An analytical theory is presented for the motion of an initially symmetric barotropic vortex on a beta-plane at rest, the prototype problem in the theory of tropical cyclone motion. In the case of vortices with parameter values appropriate to tropical cyclones, the theory shows excellent agreement with equivalent numerical model calculations for a period of between one and two days. In particular, the vortex track and the evolution of vortex asymmetries, the so-called beta gyres, are accurately predicted. The calculations provide further insight into dynamics of tropical cyclone motion in general and provide a firmer basis for interpreting the numerical solutions in particular. They are relevant also to the important problem of designing more appropriate “bogus” vortices for the initialization of dynamically based tropical cyclone forecast models.

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Hongyan Zhu and Roger K. Smith

Abstract

The minimal three-dimensional tropical cyclone model developed by Zhu et al. is used to explore the role of shallow convection, precipitation-cooled downdrafts, and the vertical transport of momentum by deep convection on the dynamics of tropical cyclone intensification. The model is formulated in σ coordinates and has three vertical levels, one characterizing a shallow boundary layer, and the other two representing the upper and lower troposphere, respectively. It has three options for treating cumulus convection on the subgrid scale and a simple scheme for the explicit release of latent heat on the grid scale.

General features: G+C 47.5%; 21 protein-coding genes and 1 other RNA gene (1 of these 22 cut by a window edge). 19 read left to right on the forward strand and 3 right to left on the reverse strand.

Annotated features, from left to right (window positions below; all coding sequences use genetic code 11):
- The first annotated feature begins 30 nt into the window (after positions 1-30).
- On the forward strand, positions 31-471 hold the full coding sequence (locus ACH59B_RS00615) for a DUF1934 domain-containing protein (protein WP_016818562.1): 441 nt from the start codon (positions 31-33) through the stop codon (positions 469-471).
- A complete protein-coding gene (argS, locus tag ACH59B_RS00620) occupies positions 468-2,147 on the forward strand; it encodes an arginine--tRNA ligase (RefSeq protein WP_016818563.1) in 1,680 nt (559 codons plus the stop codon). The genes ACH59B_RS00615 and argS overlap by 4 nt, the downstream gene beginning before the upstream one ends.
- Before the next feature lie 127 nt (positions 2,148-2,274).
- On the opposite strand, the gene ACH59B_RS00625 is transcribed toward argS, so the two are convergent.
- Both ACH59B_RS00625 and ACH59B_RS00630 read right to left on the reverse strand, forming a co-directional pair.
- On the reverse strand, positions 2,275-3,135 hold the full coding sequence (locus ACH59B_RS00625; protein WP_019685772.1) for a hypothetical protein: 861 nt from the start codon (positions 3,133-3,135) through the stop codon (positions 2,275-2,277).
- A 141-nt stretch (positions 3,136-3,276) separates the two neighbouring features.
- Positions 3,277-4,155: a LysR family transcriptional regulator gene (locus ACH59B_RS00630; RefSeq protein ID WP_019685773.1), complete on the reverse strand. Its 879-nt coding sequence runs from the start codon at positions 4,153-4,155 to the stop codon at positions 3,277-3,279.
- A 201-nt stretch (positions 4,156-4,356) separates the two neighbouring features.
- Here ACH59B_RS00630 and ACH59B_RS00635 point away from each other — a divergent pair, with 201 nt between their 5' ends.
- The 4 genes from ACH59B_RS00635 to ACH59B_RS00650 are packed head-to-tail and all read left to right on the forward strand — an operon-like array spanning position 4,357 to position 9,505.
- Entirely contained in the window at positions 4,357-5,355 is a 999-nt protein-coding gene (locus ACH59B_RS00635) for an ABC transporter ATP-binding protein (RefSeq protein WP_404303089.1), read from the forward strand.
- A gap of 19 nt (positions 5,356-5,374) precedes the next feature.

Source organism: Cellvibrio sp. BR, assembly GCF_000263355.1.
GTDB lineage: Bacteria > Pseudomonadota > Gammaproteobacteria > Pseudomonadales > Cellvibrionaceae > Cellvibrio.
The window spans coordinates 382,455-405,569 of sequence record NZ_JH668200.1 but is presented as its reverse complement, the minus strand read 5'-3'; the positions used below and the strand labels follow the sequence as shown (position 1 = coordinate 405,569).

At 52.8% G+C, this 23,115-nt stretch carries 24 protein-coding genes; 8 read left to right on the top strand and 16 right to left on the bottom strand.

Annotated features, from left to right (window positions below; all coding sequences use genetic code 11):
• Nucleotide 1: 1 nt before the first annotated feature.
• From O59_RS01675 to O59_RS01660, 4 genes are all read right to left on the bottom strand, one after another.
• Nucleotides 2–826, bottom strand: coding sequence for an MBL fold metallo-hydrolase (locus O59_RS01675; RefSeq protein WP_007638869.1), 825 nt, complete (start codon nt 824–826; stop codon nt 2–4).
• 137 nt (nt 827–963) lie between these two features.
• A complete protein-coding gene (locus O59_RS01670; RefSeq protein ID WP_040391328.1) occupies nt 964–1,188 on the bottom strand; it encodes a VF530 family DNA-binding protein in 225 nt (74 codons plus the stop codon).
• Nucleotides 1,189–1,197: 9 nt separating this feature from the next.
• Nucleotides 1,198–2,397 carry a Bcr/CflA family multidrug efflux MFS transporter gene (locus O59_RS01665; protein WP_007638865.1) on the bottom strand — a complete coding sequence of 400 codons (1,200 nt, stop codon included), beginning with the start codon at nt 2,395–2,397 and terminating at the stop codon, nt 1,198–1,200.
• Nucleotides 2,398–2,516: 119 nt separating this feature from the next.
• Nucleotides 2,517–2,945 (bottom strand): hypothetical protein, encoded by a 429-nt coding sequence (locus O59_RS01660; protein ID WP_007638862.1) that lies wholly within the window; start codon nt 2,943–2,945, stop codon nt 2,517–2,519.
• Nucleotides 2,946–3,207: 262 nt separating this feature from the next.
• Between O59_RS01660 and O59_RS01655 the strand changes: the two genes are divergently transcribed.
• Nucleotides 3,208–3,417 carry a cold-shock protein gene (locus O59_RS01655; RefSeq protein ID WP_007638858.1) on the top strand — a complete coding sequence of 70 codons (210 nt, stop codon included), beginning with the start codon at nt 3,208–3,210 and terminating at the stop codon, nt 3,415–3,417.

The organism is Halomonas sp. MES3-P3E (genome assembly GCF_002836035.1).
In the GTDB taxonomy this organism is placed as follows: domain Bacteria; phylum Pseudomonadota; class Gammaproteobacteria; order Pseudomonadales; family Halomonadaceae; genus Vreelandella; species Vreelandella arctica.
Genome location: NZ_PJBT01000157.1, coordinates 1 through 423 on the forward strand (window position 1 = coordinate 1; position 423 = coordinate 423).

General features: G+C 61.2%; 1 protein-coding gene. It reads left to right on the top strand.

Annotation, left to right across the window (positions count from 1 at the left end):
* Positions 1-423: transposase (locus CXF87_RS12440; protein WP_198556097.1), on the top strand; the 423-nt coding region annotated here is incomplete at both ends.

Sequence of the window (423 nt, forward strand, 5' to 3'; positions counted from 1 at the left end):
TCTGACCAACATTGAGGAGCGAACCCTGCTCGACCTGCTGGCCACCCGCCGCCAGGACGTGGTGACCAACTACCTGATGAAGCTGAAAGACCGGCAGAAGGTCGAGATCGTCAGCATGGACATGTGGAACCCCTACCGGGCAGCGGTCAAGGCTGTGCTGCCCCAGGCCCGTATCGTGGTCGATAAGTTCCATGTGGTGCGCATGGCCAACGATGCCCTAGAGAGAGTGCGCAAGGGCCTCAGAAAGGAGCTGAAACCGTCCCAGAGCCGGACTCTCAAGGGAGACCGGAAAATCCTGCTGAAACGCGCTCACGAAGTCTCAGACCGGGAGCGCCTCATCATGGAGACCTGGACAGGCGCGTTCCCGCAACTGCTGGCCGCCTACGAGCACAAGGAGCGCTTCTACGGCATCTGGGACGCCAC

In the model, as in reality, shallow convection transports air with low moist static energy from the lower troposphere to the boundary layer, stabilizing the atmosphere not only to itself, but also to deep convection. Also it moistens and cools the lower troposphere. For realistic parameter values, the stabilization in the vortex core region is the primary effect: it reduces the deep convective mass flux and therefore the rate of heating and drying in the troposphere. This reduced heating, together with the direct cooling of the lower troposphere by shallow convection, diminishes the buoyancy in the vortex core and thereby the vortex intensification rate.

The effects of precipitation-cooled downdrafts depend on the closure scheme chosen for deep convection. In the two closures in which the deep cloud mass flux depends on the degree of convective instability, the downdrafts do not change the total mass flux of air that subsides into the boundary layer, but they carry air with a lower moist static energy into this layer than does subsidence outside downdrafts. As a result they decrease the rate of intensification during the early development stage. Nevertheless, by reducing the deep convective mass flux and the drying effect of compensating subsidence, they enable grid scale saturation, and therefore rapid intensification, to occur earlier than in calculations where they are excluded. In the closure in which the deep cloud mass flux depends on the mass convergence in the boundary layer, downdrafts reduce the gestation period and increase the intensification rate.